What You Really Want
A couple years ago I decided that I needed to expand my comfort zone. I wanted to do something to prove to myself that I could do anything. So I recruited a friend to go to Six Flags in order to conquer my fear of heights. I was all sorts of fired up about it. I was going to go on the Superman ride – the one that shoots you strait up in the air and then sends you plummeting back down at like 1,000 mph. I had played it out in my mind over and over and was sure I was ready for it.
So we arrived at the park ready to rock… that is until I actually looked up at the ride from the parking lot and saw how high it really was. At that moment I had a feeling with every ounce of my existence that there was no friggin’ way in Hell that I was going on that thing. No way. Wasn’t going to happen.
I didn’t have it in me to tell my friend though. I had built it up so much that I would’ve felt like such a jackass telling him that I couldn’t go on it – especially before we even got into the park. I figured I’d pitch the idea of working our way up to it so I could buy some time and figure out how I was going to get out of having to go through with it.
So that’s what we did, starting with the tamest kiddie roller coaster in the park. I white knuckled my way through it, trying in vain not to imagine any and every possible scenario that ended with us flying off the tracks and plummeting to our deaths. We went on one or two more rides like that and then took a detour with some low-stress water rides.
Eventually the time came for us to take the next step forward and get on another more serious roller coaster. I still didn’t know how I was going to tell my friend that I was going to sissy out, but I was trying to work it out in my mind. In the meantime I had to step it up a notch and get on the next ride.
Around this time the thought occurred to me that I needed a different strategy to keep myself from passing out, throwing up or having a complete breakdown on these roller coasters, because the white knuckle, freaking out, fighting reality approach wasn’t working for me. I made a conscious decision to guide my thoughts and emotions in the opposite direction, the direction of letting go, trusting and relaxing into the moment. I was able to do it for only a few seconds the first time, but after a couple more rides I got better at it at some point a funny thing happened. I actually started to enjoy riding on these roller coasters. Crazy!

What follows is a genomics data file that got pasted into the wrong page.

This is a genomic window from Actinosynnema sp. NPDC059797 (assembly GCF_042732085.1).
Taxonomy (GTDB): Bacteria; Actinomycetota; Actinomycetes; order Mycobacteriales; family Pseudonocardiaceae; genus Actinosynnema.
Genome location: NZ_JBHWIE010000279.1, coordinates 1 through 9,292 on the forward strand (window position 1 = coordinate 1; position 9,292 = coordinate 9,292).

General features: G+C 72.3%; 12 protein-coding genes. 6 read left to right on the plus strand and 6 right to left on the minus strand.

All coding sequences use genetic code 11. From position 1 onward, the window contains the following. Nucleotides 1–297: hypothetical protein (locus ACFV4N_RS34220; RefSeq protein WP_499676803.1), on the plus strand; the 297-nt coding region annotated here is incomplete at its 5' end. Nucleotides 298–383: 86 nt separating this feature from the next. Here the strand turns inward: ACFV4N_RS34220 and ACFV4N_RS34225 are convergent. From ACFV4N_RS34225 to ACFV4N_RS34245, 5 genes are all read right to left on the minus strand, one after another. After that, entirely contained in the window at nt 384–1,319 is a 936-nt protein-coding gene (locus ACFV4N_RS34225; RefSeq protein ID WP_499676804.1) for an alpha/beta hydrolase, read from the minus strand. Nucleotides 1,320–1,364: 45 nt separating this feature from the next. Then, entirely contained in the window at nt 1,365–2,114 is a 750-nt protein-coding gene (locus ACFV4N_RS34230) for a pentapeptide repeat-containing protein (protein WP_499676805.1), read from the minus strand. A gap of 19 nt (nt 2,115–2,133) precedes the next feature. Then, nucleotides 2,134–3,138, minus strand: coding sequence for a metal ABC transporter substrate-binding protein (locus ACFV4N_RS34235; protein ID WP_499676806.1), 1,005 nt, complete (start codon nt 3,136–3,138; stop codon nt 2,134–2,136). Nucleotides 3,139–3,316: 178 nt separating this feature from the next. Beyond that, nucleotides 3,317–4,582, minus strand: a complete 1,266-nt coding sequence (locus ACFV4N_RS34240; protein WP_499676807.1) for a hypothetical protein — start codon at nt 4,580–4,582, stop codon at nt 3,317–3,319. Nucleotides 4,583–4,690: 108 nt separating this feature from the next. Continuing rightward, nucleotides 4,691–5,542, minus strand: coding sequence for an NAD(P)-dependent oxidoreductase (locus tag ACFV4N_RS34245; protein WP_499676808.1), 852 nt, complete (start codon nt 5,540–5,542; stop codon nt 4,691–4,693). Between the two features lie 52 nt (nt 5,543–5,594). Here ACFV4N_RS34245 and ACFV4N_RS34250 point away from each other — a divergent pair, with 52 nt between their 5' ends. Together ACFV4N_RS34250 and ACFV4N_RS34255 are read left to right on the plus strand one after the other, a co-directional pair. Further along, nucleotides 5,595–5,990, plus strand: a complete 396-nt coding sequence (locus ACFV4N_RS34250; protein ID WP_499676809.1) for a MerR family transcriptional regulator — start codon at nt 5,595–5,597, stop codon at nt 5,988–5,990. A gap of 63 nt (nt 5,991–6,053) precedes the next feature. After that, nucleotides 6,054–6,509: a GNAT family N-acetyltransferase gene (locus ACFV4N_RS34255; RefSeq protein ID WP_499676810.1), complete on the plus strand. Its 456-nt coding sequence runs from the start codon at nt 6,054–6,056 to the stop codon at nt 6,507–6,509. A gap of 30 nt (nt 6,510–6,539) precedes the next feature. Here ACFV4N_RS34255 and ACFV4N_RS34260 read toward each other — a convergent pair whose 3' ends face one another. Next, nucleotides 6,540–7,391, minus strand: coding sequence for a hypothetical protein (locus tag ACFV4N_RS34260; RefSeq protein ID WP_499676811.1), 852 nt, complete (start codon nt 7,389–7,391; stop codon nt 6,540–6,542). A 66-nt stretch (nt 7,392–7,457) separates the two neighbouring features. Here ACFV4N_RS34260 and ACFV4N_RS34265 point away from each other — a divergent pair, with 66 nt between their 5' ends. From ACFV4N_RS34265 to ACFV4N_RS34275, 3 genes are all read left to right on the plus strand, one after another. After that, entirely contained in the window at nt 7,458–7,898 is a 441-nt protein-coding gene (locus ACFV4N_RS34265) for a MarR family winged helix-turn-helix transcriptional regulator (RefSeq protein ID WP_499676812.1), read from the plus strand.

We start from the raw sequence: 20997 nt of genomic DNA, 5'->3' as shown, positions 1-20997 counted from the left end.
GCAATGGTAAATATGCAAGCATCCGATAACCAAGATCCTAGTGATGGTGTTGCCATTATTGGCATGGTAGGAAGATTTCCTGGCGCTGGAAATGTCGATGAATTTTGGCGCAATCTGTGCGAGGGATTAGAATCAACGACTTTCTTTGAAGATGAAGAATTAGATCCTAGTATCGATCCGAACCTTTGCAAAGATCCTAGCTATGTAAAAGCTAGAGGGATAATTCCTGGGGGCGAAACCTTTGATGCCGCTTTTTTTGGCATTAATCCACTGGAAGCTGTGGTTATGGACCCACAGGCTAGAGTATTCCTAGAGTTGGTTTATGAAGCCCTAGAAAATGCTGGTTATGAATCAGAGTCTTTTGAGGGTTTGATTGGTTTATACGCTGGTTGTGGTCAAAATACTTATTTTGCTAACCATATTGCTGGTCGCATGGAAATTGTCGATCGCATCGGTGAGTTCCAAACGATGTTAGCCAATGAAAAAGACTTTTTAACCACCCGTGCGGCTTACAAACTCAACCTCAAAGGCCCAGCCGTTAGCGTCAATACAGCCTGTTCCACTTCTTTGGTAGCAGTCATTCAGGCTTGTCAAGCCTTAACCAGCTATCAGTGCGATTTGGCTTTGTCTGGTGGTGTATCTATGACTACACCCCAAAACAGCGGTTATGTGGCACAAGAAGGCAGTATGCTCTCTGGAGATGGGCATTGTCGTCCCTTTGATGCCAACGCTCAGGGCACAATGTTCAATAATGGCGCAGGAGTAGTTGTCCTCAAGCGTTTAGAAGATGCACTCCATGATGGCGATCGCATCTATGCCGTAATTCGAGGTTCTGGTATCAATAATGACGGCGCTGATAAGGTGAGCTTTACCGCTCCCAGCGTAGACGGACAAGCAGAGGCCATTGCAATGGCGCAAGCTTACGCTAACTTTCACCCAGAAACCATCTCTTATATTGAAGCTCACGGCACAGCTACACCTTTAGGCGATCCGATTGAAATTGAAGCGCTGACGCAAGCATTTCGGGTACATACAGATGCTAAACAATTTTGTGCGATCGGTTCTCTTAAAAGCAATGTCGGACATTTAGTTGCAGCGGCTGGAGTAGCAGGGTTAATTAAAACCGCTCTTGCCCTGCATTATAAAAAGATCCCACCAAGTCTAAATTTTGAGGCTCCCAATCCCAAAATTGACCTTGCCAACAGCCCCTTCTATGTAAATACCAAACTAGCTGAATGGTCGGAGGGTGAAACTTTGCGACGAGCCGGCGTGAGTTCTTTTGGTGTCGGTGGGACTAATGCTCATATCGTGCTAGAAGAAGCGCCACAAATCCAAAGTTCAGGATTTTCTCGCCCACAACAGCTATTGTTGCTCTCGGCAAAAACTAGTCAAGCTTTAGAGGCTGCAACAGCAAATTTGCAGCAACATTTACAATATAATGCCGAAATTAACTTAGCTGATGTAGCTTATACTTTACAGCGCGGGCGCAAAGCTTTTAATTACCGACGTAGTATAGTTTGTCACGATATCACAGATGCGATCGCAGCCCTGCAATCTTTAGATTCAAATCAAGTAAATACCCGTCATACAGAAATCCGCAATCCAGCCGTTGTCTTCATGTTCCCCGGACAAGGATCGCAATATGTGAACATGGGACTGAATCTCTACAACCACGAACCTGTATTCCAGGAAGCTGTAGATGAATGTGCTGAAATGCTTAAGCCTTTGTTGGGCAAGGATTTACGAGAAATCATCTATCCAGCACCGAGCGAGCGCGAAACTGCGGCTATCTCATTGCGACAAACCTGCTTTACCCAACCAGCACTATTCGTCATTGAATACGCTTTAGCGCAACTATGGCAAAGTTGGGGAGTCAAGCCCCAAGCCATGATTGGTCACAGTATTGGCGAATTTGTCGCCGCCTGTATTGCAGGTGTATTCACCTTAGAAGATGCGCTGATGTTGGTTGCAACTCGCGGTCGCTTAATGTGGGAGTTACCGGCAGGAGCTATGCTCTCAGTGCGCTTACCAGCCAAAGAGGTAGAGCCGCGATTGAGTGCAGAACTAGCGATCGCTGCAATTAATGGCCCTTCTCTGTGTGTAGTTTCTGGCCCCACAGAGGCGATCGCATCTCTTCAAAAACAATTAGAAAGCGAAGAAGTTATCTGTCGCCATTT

We continued to make our way around the park until we got to the newest fastest roller coaster, the X2. I still had reservations about the Superman ride, but this was a big step. This was to be the final step before I would actually have to admit defeat or get on the damn ride. So we waited in line for like two hours and finally got on.
The freaky thing about the X2 is that they take you up the incline backwards so you have no choice but to look down – and you can’t see how far you have to go – and you keep going up, higher and higher and higher for what seems like forever. Then they whip you down at ridiculous speed and shoot fire at you and play loud music.
(skip to around to 1:30)
When we got off that thing I was so pumped that I turned to my friend and said – ‘fuck yeah! let’s do this!’ I wanted to get on that Superman ride more than anything. I tracked down the nearest park employee to ask for directions. She looked at her watch and to my dismay, told me that the park was closed! We couldn’t believe it. It was only 8 O’clock. Booooo!
So now I have some unfinished business to take care of. But I learned something very, very valuable that day. It’s human nature that if we feel something with every fiber of our being that we tend to accept that thing as the way it is, or the way we are. Because the feeling is so complete, it really does seem like it is ‘the truth’ – the way it is, was and will be. When I looked up at that ride I was sure that there was no way I could get on it. Absolutely no chance. By the end of the day I wanted to get on that thing so bad that I could barley contain my disappointment when they told me I couldn’t. I had proven to myself that I could feel a prohibiting fear or limitation and that by going through a series of baby steps I could change that feeling and actually do something that my whole existence once ‘knew’ was impossible for me.
I think this story parallels what a lot of us go through in our relationship with the things that we REALLY want. We get fired up about things that we really really want. We imagine them and believe that we can somehow, some way, some day make them a reality for us. The problem is that we inevitably get to that moment where we stand in the face of what it will actually take to make it happen – and it scares the shit out of us. This will happen to you at some point in the future and it will happen to me again too. And when it happens, even if you are absolutely, positively certain down to the very core of your soul that you can’t do whatever it is you need to do, then just know that all you really need to do is take the next step in front of you. And then the one after that, and then one after that and just keep going. If you do that then you can and will get somewhere that you once ‘knew’ was impossible.
Now please excuse me while I take care of some unfinished business…
[Update: Mission accomplished – 07/29/2011. I wanted to get the pic that they take of you in mid-action, but apparently they don’t do that on the Superman ride. It was actually a lot of fun! I would’ve gone on it more than once if the line wasn’t so long. Afterwards we went on the Goliath roller coaster, which I previously deemed even scarier than the Superman ride. No problem. I’m over it.]